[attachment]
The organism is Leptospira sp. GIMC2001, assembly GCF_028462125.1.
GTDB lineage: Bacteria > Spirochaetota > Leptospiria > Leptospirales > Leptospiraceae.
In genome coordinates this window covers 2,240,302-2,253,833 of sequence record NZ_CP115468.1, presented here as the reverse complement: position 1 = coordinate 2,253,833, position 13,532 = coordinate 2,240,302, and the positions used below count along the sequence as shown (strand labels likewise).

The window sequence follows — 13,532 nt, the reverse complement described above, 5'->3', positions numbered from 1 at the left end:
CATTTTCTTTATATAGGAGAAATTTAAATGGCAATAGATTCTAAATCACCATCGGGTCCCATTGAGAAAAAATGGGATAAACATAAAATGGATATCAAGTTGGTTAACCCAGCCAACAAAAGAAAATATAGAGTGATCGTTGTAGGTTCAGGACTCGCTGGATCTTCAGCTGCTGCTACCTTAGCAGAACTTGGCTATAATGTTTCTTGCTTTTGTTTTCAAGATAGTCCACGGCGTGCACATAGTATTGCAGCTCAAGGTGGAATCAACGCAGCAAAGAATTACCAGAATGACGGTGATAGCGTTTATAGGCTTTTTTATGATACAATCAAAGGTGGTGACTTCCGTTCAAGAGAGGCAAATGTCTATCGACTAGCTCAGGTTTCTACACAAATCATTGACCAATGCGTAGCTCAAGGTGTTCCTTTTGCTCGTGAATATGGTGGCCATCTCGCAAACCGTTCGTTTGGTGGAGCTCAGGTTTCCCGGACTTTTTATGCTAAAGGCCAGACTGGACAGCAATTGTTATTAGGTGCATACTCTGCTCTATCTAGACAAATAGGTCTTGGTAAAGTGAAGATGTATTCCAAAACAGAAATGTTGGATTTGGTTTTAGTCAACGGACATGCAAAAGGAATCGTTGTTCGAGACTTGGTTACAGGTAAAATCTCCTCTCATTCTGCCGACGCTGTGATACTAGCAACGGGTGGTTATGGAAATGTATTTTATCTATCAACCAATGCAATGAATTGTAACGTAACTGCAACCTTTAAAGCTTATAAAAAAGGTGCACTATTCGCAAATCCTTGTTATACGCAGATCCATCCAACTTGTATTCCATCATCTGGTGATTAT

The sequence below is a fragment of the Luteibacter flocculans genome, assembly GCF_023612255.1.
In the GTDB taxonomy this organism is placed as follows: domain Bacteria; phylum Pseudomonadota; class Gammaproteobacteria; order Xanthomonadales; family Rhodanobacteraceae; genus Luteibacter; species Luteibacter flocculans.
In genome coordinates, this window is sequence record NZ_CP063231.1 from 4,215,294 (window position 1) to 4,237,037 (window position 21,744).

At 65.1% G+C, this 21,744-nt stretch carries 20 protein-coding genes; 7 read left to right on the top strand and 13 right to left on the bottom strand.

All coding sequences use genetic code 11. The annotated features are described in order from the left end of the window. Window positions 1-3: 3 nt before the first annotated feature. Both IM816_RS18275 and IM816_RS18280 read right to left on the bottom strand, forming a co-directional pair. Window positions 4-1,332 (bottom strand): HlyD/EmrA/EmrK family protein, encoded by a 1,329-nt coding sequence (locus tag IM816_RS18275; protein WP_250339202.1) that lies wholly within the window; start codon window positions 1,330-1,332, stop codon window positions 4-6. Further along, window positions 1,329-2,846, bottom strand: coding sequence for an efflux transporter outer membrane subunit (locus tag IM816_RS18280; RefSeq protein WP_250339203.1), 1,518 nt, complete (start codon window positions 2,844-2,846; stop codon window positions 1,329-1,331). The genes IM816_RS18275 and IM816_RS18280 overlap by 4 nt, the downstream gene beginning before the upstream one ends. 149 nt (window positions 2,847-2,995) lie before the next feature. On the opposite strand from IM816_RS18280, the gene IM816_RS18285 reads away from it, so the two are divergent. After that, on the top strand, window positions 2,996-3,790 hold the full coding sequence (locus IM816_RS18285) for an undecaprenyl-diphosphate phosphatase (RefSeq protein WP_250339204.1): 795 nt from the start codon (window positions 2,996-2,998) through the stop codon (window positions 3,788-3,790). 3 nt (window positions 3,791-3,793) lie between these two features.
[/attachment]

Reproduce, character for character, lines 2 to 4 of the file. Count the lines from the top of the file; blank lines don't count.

GTDB lineage: Bacteria > Spirochaetota > Leptospiria > Leptospirales > Leptospiraceae.
In genome coordinates this window covers 2,240,302-2,253,833 of sequence record NZ_CP115468.1, presented here as the reverse complement: position 1 = coordinate 2,253,833, position 13,532 = coordinate 2,240,302, and the positions used below count along the sequence as shown (strand labels likewise).

The window sequence follows — 13,532 nt, the reverse complement described above, 5'->3', positions numbered from 1 at the left end: